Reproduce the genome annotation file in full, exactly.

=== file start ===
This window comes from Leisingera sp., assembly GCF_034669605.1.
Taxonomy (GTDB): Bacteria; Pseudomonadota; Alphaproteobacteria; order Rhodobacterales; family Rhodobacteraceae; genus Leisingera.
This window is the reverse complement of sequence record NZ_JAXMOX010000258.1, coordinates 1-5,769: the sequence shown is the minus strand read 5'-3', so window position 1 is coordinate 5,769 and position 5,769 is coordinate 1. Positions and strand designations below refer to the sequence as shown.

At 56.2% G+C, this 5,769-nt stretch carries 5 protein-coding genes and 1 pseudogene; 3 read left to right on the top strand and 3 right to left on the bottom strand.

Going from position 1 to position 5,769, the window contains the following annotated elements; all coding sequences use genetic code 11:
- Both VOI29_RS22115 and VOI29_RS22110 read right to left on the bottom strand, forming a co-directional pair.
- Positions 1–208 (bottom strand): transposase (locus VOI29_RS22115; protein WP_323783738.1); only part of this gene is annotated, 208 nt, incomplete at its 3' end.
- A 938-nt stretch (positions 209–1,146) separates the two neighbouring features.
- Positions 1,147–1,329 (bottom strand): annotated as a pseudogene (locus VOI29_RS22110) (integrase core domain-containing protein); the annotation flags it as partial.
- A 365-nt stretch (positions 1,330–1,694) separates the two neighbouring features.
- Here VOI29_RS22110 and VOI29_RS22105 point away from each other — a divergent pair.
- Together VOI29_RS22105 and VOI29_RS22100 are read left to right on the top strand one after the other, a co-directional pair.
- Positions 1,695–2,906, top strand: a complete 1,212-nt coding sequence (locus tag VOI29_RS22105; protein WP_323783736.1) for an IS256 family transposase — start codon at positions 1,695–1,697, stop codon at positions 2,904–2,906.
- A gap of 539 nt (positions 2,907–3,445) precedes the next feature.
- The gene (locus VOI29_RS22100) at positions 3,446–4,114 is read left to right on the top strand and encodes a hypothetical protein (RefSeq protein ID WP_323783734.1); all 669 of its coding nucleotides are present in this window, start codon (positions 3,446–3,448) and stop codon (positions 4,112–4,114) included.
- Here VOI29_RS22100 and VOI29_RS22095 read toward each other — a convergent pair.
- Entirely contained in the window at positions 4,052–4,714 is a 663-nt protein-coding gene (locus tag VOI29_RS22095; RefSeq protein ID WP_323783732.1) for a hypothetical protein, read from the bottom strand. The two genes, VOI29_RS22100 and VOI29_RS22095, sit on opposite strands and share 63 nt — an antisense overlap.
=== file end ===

This window comes from Leisingera sp., assembly GCF_034669605.1.
Taxonomy (GTDB): Bacteria; Pseudomonadota; Alphaproteobacteria; order Rhodobacterales; family Rhodobacteraceae; genus Leisingera.
This window is the reverse complement of sequence record NZ_JAXMOX010000258.1, coordinates 1-5,769: the sequence shown is the minus strand read 5'-3', so window position 1 is coordinate 5,769 and position 5,769 is coordinate 1. Positions and strand designations below refer to the sequence as shown.

At 56.2% G+C, this 5,769-nt stretch carries 5 protein-coding genes and 1 pseudogene; 3 read left to right on the top strand and 3 right to left on the bottom strand.

Going from position 1 to position 5,769, the window contains the following annotated elements; all coding sequences use genetic code 11:
- Both VOI29_RS22115 and VOI29_RS22110 read right to left on the bottom strand, forming a co-directional pair.
- Positions 1–208 (bottom strand): transposase (locus VOI29_RS22115; protein WP_323783738.1); only part of this gene is annotated, 208 nt, incomplete at its 3' end.
- A 938-nt stretch (positions 209–1,146) separates the two neighbouring features.
- Positions 1,147–1,329 (bottom strand): annotated as a pseudogene (locus VOI29_RS22110) (integrase core domain-containing protein); the annotation flags it as partial.
- A 365-nt stretch (positions 1,330–1,694) separates the two neighbouring features.
- Here VOI29_RS22110 and VOI29_RS22105 point away from each other — a divergent pair.
- Together VOI29_RS22105 and VOI29_RS22100 are read left to right on the top strand one after the other, a co-directional pair.
- Positions 1,695–2,906, top strand: a complete 1,212-nt coding sequence (locus tag VOI29_RS22105; protein WP_323783736.1) for an IS256 family transposase — start codon at positions 1,695–1,697, stop codon at positions 2,904–2,906.
- A gap of 539 nt (positions 2,907–3,445) precedes the next feature.
- The gene (locus VOI29_RS22100) at positions 3,446–4,114 is read left to right on the top strand and encodes a hypothetical protein (RefSeq protein ID WP_323783734.1); all 669 of its coding nucleotides are present in this window, start codon (positions 3,446–3,448) and stop codon (positions 4,112–4,114) included.
- Here VOI29_RS22100 and VOI29_RS22095 read toward each other — a convergent pair.
- Entirely contained in the window at positions 4,052–4,714 is a 663-nt protein-coding gene (locus tag VOI29_RS22095; RefSeq protein ID WP_323783732.1) for a hypothetical protein, read from the bottom strand. The two genes, VOI29_RS22100 and VOI29_RS22095, sit on opposite strands and share 63 nt — an antisense overlap.